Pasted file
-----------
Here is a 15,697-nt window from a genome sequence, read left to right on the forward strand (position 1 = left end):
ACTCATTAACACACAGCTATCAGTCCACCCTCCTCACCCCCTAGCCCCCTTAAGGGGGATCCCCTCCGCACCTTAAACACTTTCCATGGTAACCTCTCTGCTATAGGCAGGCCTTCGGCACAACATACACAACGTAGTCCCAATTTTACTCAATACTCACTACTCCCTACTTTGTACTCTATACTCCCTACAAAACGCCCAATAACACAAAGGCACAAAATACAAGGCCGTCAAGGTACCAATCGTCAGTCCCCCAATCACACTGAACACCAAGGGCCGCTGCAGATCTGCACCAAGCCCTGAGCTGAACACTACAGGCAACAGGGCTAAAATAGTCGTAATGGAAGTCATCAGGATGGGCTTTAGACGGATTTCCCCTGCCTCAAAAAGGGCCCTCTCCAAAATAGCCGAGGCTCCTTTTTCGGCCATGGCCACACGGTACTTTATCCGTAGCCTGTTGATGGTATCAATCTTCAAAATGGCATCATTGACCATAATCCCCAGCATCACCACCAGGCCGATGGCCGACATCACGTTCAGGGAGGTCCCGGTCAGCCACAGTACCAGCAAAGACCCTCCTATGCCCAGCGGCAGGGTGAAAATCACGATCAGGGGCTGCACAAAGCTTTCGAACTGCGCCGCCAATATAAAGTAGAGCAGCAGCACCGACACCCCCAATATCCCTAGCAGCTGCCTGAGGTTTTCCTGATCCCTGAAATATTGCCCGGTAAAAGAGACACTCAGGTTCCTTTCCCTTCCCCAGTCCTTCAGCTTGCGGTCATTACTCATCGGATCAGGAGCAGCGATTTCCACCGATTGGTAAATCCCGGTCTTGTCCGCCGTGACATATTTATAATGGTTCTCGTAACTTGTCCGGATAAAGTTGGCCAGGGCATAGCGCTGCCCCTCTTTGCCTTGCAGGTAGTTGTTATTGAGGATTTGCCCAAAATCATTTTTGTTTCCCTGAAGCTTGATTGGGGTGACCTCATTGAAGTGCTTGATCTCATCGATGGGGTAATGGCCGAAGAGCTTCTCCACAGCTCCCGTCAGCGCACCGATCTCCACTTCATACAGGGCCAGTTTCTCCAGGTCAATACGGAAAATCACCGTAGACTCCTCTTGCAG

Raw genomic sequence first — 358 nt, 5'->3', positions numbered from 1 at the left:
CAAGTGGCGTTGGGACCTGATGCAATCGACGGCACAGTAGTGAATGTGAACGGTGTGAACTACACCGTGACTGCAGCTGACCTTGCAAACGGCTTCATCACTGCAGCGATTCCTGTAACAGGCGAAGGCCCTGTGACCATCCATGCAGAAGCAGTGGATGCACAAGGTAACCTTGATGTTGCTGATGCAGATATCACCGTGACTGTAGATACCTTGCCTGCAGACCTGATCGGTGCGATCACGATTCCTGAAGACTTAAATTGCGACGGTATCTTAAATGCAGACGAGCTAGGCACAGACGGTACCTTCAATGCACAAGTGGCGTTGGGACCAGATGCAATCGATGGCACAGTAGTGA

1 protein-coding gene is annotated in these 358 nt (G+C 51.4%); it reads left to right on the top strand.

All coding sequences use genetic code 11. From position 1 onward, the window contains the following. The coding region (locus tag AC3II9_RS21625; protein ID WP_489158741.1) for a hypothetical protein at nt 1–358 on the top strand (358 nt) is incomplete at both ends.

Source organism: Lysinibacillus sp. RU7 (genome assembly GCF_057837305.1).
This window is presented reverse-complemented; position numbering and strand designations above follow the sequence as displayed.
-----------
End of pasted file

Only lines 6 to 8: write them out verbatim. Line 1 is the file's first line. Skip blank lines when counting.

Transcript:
All coding sequences use genetic code 11. From position 1 onward, the window contains the following. The coding region (locus tag AC3II9_RS21625; protein ID WP_489158741.1) for a hypothetical protein at nt 1–358 on the top strand (358 nt) is incomplete at both ends.

Source organism: Lysinibacillus sp. RU7 (genome assembly GCF_057837305.1).
This window is presented reverse-complemented; position numbering and strand designations above follow the sequence as displayed.